He removed thither early in the year 1758; but, it appears, without any assured means of supporting himself during the progress of his studies. For a considerable time, while attending the classes at the college, the only means of subsistence he enjoyed, consisted of the small sum of one guinea per quarter, which he derived from Mr Alan Macconochie, (afterwards Lord Meadowbank), for assisting him in the capacity of a tutor. The details of his system of life at this period, as given by his biographer Mr Henderson, are painfully interesting. "He lodged in a small room at Restalrig, in the north-eastern suburbs; and for this accommodation he paid fourpence a-week. All his meals, except dinner, uniformly consisted of oatmeal made into porridge, together with small beer, of which he only allowed himself half a bottle at a time. When he wished to dine, he purchased a penny loaf at the nearest baker’s shop; and, if the day was fair, he would despatch his meal in a walk to the Meadows or Hope Park, which is adjoining to the southern part of the city; but if the weather was foul, he had recourse to some long and lonely stair, which he would climb, eating his dinner at every step. By this means all expense for cookery was avoided, and he wasted neither coal nor candles; for, when he was chill, he used to run till his blood began to glow, and his evening studies were always prosecuted under the roof of some one or other of his companions." There are many instances, we believe, among Scottish students, of the most rigid self-denial, crowned at length by splendid success; but there is certainly no case known in which the self-denial was so chastened, and the triumph so grand, as that of Dr Adam. In 1761, when he was exactly twenty, he stood a trial for the situation of head teacher in George Watson's Hospital, Edinburgh, and was successful. In this place he is said to have continued about three years; during which, he was anxiously engaged in cultivating an intimacy with the classics - reading, with great care, and in a critical manner, the works of Herodotus, Thucydides, Xenophon, Cicero, and Livy. His views were now directed towards the church, and he was on the eve of being licensed as a preacher of the gospel, when suddenly a prospect opened before him of becoming assistant, with the hope of being eventually the successor, of Mr Matheson, rector of the High School. This appointment he obtained, and in 1771 the increased infirmities of Mr Matheson threw the whole of this charge into the hands of Mr Adam.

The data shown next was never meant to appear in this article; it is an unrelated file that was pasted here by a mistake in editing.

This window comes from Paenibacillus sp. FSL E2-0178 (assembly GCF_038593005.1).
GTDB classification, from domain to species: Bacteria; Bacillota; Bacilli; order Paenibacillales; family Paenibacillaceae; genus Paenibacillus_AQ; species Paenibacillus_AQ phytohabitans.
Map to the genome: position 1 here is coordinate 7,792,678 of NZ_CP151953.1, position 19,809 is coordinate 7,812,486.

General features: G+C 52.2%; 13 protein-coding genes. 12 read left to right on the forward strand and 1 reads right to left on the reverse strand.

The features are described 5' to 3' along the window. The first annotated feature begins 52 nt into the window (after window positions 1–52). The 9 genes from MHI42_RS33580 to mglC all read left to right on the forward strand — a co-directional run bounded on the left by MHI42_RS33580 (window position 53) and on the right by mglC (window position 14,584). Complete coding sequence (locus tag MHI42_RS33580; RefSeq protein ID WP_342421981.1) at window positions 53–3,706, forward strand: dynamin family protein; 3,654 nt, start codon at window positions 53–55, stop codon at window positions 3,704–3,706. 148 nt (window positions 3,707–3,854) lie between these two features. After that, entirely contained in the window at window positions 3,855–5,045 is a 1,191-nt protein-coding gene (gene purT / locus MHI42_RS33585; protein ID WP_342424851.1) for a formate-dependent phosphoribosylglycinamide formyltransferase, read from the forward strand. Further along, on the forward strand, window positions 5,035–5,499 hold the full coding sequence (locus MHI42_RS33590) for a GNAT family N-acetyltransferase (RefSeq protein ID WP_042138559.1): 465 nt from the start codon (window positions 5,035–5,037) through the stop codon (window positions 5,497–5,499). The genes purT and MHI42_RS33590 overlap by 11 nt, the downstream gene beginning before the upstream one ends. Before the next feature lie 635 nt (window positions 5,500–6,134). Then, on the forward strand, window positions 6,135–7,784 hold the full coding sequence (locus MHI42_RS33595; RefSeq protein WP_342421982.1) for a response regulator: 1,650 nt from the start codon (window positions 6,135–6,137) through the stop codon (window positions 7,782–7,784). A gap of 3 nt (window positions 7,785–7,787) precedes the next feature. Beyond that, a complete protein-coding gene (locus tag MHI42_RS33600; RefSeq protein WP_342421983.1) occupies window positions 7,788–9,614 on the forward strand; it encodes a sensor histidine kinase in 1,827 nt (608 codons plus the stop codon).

The time when he assumed this respectable office was very fortunate. Every department of knowledge in Scotland was at this period adorned by higher names than had ever before graced it; and hence the office of Master in the principal elementary school of the country presented to a man of superior qualifications a fair opportunity of distinguishing himself. This opportunity was not lost upon Mr Adam. He devoted himself with singular assiduity to his duties; and, under his auspices, the school gradually increased in numbers and reputation. Soon after his appointment, he began to compose a series of works to facilitate the study of the Latin language. His Rudiments of Latin and English Grammar were published in 1772, and, though composed in a style which appeared to the generality of teachers as a dreadful schism and heresy, met with the approbation of a discerning few, whose praise was sufficient to overbalance the censure of the multitude. His offence consisted in the novel attempt to teach the grammatical rules of Latin in English prose, instead of Latin prose or verse, which latter had been the time-honoured fashion of the schools both of England and Scotland, since the days of the Reformation. The daring innovator was assailed with a storm of abuse by numerous individuals, more especially by those of his own profession.